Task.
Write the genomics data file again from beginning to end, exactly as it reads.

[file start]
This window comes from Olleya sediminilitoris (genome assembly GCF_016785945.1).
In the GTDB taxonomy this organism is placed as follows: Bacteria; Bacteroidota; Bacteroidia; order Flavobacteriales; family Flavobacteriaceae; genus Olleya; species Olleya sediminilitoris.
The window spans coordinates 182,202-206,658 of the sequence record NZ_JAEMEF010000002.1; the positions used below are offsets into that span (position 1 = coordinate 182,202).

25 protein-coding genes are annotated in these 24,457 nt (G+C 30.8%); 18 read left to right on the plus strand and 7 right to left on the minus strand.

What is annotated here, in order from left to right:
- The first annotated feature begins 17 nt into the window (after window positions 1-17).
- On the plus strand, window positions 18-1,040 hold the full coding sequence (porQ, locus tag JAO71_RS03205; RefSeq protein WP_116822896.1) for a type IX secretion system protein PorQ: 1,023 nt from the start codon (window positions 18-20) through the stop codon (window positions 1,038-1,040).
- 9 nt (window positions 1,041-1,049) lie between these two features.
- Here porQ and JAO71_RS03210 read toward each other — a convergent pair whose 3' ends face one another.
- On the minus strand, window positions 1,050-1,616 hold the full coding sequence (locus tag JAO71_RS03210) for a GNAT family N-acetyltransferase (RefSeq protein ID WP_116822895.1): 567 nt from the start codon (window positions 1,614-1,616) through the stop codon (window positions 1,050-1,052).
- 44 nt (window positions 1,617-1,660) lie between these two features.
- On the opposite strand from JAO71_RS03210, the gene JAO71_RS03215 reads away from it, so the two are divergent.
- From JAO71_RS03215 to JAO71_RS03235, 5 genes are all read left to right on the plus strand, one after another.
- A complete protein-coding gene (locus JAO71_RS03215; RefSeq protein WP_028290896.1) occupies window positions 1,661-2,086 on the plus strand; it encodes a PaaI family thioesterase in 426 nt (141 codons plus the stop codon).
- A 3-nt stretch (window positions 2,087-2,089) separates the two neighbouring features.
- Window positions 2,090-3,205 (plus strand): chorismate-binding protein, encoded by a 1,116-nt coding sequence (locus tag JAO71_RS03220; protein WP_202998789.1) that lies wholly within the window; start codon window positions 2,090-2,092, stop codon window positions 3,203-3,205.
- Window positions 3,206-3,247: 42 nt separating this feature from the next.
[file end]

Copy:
This window comes from Olleya sediminilitoris (genome assembly GCF_016785945.1).
In the GTDB taxonomy this organism is placed as follows: Bacteria; Bacteroidota; Bacteroidia; order Flavobacteriales; family Flavobacteriaceae; genus Olleya; species Olleya sediminilitoris.
The window spans coordinates 182,202-206,658 of the sequence record NZ_JAEMEF010000002.1; the positions used below are offsets into that span (position 1 = coordinate 182,202).

25 protein-coding genes are annotated in these 24,457 nt (G+C 30.8%); 18 read left to right on the plus strand and 7 right to left on the minus strand.

What is annotated here, in order from left to right:
- The first annotated feature begins 17 nt into the window (after window positions 1-17).
- On the plus strand, window positions 18-1,040 hold the full coding sequence (porQ, locus tag JAO71_RS03205; RefSeq protein WP_116822896.1) for a type IX secretion system protein PorQ: 1,023 nt from the start codon (window positions 18-20) through the stop codon (window positions 1,038-1,040).
- 9 nt (window positions 1,041-1,049) lie between these two features.
- Here porQ and JAO71_RS03210 read toward each other — a convergent pair whose 3' ends face one another.
- On the minus strand, window positions 1,050-1,616 hold the full coding sequence (locus tag JAO71_RS03210) for a GNAT family N-acetyltransferase (RefSeq protein ID WP_116822895.1): 567 nt from the start codon (window positions 1,614-1,616) through the stop codon (window positions 1,050-1,052).
- 44 nt (window positions 1,617-1,660) lie between these two features.
- On the opposite strand from JAO71_RS03210, the gene JAO71_RS03215 reads away from it, so the two are divergent.
- From JAO71_RS03215 to JAO71_RS03235, 5 genes are all read left to right on the plus strand, one after another.
- A complete protein-coding gene (locus JAO71_RS03215; RefSeq protein WP_028290896.1) occupies window positions 1,661-2,086 on the plus strand; it encodes a PaaI family thioesterase in 426 nt (141 codons plus the stop codon).
- A 3-nt stretch (window positions 2,087-2,089) separates the two neighbouring features.
- Window positions 2,090-3,205 (plus strand): chorismate-binding protein, encoded by a 1,116-nt coding sequence (locus tag JAO71_RS03220; protein WP_202998789.1) that lies wholly within the window; start codon window positions 2,090-2,092, stop codon window positions 3,203-3,205.
- Window positions 3,206-3,247: 42 nt separating this feature from the next.